Fishing rod: The Nidd: ‘my little stream, singing the angler’s song’

A fishing rod displayed in 3 pieces alongside an angling sign and a pheasant

Fishing rod, displayed in three pieces

So often we think of the River Nidd in association with the harnessing of its waters to provide power for mills and industries, but it has for a long time also offered leisure, sport and nourishment to those who can benefit from its natural resources. There are many who covet the excellent fly fishing it affords, and there are those who do have the right to fish and land the perfect catch.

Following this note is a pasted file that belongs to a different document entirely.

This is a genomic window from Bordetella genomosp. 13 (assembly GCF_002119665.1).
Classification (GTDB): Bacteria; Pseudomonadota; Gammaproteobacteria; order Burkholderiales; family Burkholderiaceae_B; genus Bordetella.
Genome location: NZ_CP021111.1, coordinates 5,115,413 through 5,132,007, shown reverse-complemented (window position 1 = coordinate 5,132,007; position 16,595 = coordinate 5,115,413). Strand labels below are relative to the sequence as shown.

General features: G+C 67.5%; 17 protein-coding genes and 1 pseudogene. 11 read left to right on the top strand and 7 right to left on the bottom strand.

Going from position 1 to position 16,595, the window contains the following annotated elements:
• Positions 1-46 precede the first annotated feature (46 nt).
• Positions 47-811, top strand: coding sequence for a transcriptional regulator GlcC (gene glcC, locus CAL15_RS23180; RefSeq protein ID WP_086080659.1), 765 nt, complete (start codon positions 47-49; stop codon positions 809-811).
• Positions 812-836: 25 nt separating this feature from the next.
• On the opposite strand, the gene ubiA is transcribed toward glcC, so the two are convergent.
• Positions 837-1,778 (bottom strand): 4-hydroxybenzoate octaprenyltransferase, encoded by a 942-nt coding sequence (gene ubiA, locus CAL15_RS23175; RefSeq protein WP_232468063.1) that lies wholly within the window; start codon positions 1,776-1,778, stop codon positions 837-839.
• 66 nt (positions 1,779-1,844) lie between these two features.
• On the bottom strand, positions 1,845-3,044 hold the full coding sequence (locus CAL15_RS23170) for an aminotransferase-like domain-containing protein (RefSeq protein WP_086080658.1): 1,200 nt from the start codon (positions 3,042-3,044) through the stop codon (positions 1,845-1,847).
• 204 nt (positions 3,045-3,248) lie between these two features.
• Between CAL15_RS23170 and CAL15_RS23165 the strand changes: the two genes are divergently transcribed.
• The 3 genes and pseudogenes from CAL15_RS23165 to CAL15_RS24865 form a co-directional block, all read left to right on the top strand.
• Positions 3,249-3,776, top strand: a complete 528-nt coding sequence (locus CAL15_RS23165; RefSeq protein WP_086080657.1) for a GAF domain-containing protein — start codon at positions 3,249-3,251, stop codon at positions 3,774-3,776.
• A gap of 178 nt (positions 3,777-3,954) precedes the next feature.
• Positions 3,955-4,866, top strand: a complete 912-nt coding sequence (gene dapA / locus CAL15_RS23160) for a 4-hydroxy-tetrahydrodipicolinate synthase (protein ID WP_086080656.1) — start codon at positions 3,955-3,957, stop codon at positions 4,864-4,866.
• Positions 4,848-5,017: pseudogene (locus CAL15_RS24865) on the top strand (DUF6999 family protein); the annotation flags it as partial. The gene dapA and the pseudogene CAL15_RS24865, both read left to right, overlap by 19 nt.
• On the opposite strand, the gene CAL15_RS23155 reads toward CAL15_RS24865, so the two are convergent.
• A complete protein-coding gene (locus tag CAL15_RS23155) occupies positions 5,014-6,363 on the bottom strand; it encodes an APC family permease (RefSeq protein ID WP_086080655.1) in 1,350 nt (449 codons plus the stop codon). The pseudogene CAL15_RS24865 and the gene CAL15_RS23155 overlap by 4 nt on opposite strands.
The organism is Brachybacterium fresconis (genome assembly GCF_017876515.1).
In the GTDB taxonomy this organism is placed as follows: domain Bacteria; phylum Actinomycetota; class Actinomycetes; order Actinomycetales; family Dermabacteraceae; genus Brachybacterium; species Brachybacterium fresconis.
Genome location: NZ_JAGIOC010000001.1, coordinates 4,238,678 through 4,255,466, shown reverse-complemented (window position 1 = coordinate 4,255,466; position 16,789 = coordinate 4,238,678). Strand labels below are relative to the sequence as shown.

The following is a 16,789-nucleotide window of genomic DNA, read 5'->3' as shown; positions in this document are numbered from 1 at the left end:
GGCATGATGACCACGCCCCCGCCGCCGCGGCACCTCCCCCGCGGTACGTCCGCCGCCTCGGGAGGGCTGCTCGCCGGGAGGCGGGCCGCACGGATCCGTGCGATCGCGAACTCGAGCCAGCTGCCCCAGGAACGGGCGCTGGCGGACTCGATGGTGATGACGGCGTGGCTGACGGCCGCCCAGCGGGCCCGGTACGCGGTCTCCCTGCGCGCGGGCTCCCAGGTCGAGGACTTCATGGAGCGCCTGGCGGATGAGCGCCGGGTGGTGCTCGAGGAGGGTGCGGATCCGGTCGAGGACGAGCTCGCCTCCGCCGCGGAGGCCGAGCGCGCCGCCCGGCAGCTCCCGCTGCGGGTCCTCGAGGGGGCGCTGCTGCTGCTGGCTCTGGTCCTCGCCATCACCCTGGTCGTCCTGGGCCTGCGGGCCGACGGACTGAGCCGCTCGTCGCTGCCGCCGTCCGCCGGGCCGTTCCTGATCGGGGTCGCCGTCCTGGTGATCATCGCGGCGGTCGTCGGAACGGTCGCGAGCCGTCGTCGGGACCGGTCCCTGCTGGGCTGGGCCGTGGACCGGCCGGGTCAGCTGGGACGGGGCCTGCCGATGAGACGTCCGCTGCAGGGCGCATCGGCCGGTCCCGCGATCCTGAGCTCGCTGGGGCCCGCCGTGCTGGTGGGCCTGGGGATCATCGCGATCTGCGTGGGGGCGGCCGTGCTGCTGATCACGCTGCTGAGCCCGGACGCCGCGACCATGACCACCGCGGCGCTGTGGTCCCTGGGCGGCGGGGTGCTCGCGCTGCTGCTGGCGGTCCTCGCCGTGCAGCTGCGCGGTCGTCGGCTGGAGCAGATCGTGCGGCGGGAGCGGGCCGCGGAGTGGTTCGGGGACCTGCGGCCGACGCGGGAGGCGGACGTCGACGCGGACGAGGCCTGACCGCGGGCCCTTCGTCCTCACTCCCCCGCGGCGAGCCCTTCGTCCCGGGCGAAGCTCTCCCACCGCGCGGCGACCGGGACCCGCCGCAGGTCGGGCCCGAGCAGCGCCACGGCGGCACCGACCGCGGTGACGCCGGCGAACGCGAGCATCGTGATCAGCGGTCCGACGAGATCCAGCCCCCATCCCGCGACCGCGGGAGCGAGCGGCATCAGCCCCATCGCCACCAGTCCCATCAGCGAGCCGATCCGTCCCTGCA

A fine river rod, displayed in three pieces,  is a later version of those early models that one can read about in Izaac Walton’s famous ‘The Compleat Angler’ (1653), and the development of which probably led to fishing becoming the sport enjoyed by so many today. Made of fibreglass, it is about 50 years old, and was used by John Breckon up and down the river for coarse fishing and trout for 20 or 30 years.